Researchers from North Dakota State University (NDSU) and the USDA’s Agricultural Research Service (ARS) recently discovered that cattle-fed hempseed cake, an industrial hemp byproduct, retained very low levels of cannabis chemicals (cannabinoids) in muscle, liver, kidney, and fat tissues.
Because the amount of cannabinoid residues (Cannabidiol [CBD] and Tetrahydrocannabinol [THC]) remaining in edible animal tissues has not been characterized, hempseed cake cannot be used in food animal rations at this time.
A team of USDA-ARS and NDSU researchers, led by Research Physiologist David J. Smith, looked at cannabinoid residues (CBD and THC) in edible tissues of cattle-fed hempseed cake to see if it could be used safely as a source of protein and fiber in cattle feed. Scientists discovered that the concentrations of these chemical compounds in meat products only made up a small portion of what global regulatory organizations consider safe for consumers.
“According to our exposure evaluation, it would be extremely difficult for a human to ingest enough fat from calves fed hempseed cake to go over legal limits for dietary THC exposure.”David Smith with the Animal Metabolism-Agricultural Chemicals Research Unit in Fargo, North Dakota.
Hemp and products made from cannabis plants (Weed sativa L.) have been utilized for millennia for fiber, food (seeds and oil), and restorative purposes. Although the plant contains more than 80 naturally occurring cannabinoids, the two most well-known and biologically active are CBD and THC. In the modern era, plant breeders have cultivated cannabis plant varieties with relatively low CBD and THC concentrations for fiber and oil seed production (industrial hemp) and high CBD and THC concentrations for recreational and medicinal use.
The production of industrial hemp in the United States (U.S.) was made legal by the 2018 Farm Bill, which stipulated that industrial hemp must contain less than 0.3 percent THC in its dry matter. The low level of THC separates hemp items from pot or restorative weed assortments, which might contain more noteworthy than 5% THC.
Companies are now producing hemp seed oil from cultivars with very low THC content (less than 0.01%), as industrial hemp develops as an agricultural commodity in the United States. Hempseed cake, a significant byproduct of oil extraction from industrial hempseed, is difficult to sell for producers of hemp seed oil.
Hempseed cake is very healthy. In fact, a study that was carried out by NDSU in collaboration with USDA-ARS demonstrates that hempseed cake is a viable alternative source of cattle feed.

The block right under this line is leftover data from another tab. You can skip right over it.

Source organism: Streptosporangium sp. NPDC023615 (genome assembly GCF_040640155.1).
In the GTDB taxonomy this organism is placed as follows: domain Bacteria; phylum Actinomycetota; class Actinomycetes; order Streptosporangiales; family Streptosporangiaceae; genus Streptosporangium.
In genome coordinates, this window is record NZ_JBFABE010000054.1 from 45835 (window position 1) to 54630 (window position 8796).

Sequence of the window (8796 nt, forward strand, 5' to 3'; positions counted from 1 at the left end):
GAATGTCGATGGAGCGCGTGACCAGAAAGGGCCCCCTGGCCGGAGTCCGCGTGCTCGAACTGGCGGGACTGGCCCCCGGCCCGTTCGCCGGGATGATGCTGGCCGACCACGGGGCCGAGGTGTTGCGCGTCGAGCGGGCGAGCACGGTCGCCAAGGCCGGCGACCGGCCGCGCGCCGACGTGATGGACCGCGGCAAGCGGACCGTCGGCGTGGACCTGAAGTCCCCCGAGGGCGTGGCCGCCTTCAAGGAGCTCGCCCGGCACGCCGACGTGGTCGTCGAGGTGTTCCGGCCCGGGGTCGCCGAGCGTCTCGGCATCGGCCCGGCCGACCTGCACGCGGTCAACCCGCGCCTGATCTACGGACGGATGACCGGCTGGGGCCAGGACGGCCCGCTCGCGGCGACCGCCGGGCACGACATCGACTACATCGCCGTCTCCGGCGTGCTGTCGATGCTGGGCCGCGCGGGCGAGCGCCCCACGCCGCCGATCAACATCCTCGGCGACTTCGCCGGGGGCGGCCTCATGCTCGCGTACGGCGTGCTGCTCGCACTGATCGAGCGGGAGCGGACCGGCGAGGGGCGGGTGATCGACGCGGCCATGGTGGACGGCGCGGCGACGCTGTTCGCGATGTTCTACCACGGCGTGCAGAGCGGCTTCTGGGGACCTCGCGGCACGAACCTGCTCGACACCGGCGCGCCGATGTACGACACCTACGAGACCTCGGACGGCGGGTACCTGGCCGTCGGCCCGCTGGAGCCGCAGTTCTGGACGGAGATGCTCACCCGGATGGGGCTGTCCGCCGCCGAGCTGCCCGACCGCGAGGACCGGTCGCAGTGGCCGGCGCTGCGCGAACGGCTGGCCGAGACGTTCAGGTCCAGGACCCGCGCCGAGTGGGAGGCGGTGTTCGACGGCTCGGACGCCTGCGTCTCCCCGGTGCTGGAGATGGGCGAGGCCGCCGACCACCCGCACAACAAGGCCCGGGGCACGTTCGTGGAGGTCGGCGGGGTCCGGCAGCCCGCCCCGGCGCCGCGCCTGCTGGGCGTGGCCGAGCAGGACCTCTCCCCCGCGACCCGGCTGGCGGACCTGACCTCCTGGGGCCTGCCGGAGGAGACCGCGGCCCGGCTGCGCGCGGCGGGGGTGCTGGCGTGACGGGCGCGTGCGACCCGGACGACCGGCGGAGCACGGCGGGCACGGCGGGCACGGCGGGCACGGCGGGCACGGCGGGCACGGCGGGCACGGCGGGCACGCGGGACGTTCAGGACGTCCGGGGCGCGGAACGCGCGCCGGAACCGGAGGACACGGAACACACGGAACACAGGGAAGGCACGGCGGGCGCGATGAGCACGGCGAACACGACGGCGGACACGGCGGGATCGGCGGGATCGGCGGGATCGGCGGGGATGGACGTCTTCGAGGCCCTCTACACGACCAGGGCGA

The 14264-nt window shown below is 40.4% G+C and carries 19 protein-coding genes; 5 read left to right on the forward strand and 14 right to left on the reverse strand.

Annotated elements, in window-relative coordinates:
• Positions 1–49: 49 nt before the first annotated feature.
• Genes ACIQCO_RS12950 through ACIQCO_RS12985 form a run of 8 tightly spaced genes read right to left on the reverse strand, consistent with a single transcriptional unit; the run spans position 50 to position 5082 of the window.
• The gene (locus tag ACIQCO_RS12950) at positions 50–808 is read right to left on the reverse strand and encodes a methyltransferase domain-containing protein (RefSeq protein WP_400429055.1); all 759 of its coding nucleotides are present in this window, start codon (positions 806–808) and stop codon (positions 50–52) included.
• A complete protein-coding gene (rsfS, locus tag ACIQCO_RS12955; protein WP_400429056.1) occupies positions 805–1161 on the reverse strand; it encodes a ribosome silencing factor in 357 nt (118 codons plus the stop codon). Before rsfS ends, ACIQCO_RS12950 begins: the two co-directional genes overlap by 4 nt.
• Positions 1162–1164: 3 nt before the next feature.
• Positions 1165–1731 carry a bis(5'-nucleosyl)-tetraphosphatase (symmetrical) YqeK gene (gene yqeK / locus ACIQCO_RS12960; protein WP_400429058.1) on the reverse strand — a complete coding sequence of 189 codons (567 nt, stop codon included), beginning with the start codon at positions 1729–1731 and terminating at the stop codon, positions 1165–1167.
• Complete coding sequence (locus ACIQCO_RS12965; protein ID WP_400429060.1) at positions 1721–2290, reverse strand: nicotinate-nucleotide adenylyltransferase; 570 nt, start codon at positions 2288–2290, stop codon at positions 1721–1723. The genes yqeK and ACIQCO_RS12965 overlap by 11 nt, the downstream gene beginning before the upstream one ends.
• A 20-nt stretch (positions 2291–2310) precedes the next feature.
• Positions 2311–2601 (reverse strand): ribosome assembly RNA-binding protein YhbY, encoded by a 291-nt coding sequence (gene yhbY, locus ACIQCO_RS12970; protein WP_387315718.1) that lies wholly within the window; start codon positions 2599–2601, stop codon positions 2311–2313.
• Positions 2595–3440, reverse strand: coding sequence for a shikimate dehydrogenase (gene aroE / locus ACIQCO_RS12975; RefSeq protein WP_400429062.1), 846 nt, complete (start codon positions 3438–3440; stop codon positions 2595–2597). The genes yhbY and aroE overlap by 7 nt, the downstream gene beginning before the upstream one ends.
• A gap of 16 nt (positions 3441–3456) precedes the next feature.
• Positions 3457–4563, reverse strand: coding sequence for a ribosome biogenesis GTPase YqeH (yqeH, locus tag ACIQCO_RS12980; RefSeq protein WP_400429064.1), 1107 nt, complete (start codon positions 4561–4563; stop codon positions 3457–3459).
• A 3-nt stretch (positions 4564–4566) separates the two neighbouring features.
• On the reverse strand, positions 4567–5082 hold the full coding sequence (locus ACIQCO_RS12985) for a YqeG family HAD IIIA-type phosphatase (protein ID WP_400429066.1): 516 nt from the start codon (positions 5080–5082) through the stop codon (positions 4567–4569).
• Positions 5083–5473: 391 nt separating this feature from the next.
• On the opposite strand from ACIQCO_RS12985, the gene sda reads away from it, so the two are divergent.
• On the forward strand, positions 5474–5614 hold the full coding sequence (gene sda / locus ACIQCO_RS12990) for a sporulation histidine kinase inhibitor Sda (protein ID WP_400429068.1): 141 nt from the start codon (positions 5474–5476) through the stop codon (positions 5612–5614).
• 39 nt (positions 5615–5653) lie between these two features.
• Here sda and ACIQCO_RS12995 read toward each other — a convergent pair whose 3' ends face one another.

For 111 days, groups of heifers were fed either a control diet or a diet containing 20% hempseed cake in Smith’s study recently published in Food Additives & Contaminants. To find out how quickly cannabinoids are eliminated from tissues, cannabinoid residues were measured in the liver, kidney, skeletal muscle, and adipose tissue of animals harvested 0, 1, 4, and 8 days after hempseed cake was eliminated from the diet.
The hempseed cake that was used in the study had an average concentration of 1.3 0.8 mg/kg of both CBD and THC, which is 1/3000 of the legal limit of 0.3 percent (3000 mg/kg) THC.
During the feeding period, cannabinoid residues were occasionally found in the cattle’s urine and plasma. Adipose tissue (fat) from cattle harvested without a withdrawal period also contained low levels of CBD and THC (about 10 parts per billion). In liver, kidney, and skeletal muscle, notwithstanding, CBD and THC were below discernible levels in the dairy cattle that took care of hempseed cake.
“As per our openness evaluation, it would be extremely challenging for a human to consume sufficient fat from dairy cattle taken care of with hempseed cake to surpass administrative rules for dietary THC openness,” said David Smith with the Creature Digestion Horticultural Synthetics Exploration Unit in Fargo, North Dakota.
Smith continued, “From a food safety perspective, hempseed cake can be a suitable source of crude protein and fiber in cattle feed due to its low cannabinoid content while offering industrial hemp producers a potential market for this byproduct of hempseed oil extraction.”
The U.S. Food and Drug Administration is responsible for making the final decision and granting approval for the legal use of hemp products in animal feeds.
More information: David J. Smith et al, Excretion and residue depletion of cannabinoids in beef cattle fed hempseed cake for 111 days, Food Additives & Contaminants: Part A (2023). DOI: 10.1080/19440049.2023.2187645